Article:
by Barbara Sherf
Longtime volunteer Bob Rossman, who retired as a computer programmer more than 15 years ago, has some tips for those looking to take on volunteer responsibilities. Rossman, 75, who has lived in Northwest Philadelphia for 40 years, enjoys a mix of volunteer activities that includes serving on several boards, as well as working with his hands.
“For me it’s important to exercise the mind and body, and that’s what I’m doing in terms of my volunteer activities,” says Rossman, who currently lives in Chestnut Hill with his wife, Barbara Bloom. Rossman has served on the board of the Chestnut Hill Community Association (CHCA) for 20 years and the Philadelphia Interfaith Hospitality Network for 25 years.
His name was often brought up when considering a CHCA board president, but Rossman likes to remain behind the scenes and is more of a “hands-on” kind of guy who has taken on varied community responsibilities.
His experience has led him to offer the following suggestions to would-be volunteers.
Do what you enjoy
While volunteering for the annual Mt. Airy Day celebration, Rossman was tapped to help set up a stage for the musical acts, and he enjoyed seeing his efforts produce an end product.
“It was fun because it was like a big erector set, and I got to help figure out how to put it together,” Rossman says. “I got to wear a tool belt and street clothes, and that felt right.”
When the CHCA started its popular summer concerts in Pastorius Park, Rossman agreed to supervise setting up the stage for the concerts. “I actually enjoy crawling under there to help set it up. While you are using your mind to figure things out, you are also doing physical labor and getting your hands dirty, and that’s something I enjoy doing, so it’s a good fit for me in terms of volunteering.”
Get out of your ‘comfort zone’
Rossman’s advice: “In addition to doing something that gives you joy, find something that you have been interested in as a spectator and always wanted to try.”
Rossman, like many volunteers, likes the variety of working with several organizations. He thought it would be interesting to serve as the CHCA liaison of the Chestnut Hill Business Association (CHBA), even though he doesn’t own a business. He found out firsthand what business owners were up against and thinking about and helped the group to develop new ideas for helping businesses attract more foot traffic.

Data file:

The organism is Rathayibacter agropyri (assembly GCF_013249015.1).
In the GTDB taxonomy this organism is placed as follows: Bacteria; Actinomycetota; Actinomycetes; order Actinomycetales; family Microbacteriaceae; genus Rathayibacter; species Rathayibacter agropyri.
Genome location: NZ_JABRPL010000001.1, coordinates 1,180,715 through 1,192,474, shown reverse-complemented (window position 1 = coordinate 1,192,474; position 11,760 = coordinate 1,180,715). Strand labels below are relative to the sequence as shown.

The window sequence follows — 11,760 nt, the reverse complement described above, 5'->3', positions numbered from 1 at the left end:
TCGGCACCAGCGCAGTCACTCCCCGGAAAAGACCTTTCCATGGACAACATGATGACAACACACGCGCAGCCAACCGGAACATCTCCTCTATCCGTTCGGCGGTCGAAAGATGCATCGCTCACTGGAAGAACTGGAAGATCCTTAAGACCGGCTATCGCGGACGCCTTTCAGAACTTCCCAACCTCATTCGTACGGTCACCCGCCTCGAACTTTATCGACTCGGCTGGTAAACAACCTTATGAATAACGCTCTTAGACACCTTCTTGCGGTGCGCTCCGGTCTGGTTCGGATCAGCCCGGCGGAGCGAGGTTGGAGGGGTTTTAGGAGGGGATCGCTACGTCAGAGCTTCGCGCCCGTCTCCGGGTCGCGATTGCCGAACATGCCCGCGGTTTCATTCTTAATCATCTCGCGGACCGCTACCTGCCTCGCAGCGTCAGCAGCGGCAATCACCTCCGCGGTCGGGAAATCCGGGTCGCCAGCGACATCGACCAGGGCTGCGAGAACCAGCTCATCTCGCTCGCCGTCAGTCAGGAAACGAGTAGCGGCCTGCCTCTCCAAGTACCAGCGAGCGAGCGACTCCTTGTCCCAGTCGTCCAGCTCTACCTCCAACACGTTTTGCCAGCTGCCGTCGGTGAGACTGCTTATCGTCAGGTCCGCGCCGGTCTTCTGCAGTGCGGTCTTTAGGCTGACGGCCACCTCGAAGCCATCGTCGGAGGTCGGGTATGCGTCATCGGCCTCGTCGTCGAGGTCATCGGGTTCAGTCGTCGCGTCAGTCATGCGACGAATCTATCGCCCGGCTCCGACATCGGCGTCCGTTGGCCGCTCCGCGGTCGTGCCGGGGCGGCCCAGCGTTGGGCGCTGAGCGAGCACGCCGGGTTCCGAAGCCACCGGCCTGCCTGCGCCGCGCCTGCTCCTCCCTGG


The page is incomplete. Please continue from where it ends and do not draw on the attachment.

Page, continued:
“It was fun to brainstorm with all of these business owners and get a sneak peek at what was happening in the business community, while passing along that information to the CHCA Board of Directors. I learned a lot about running a small business and enjoyed the entire process. It was new and different, and that is something volunteers need to look at in order to keep things fresh.”
Know your limits
Rossman has not turned into an uber-volunteer. He feels more comfortable with a slow and steady approach to the projects he works on and knows when to say ‘No’ to certain requests.
“I don’t like stretching myself too thin, and so I like to keep my volunteer activities to 10 hours per week, give or take. I’ve seen where over-committing can be a common problem with volunteers who burn out from the pace. I don’t want my volunteer activities to seem like a chore or a job. I want it to be something I get up in the morning and look forward to doing.
“You have to be aware of what is happening in the community and be willing to jump in when you can and step back when you can’t.”
Rossman adds: “These are all good organizations, and I like what they do, so I try to do what I can to help them out. People get to know you, and when I walk down the street, people smile and I smile back. I like that I can walk to most of my volunteer activities and am part of a wonderful community.”
This article is reprinted, with permission, from Milestones, the monthly publication of the Philadelphia Corporation for Aging.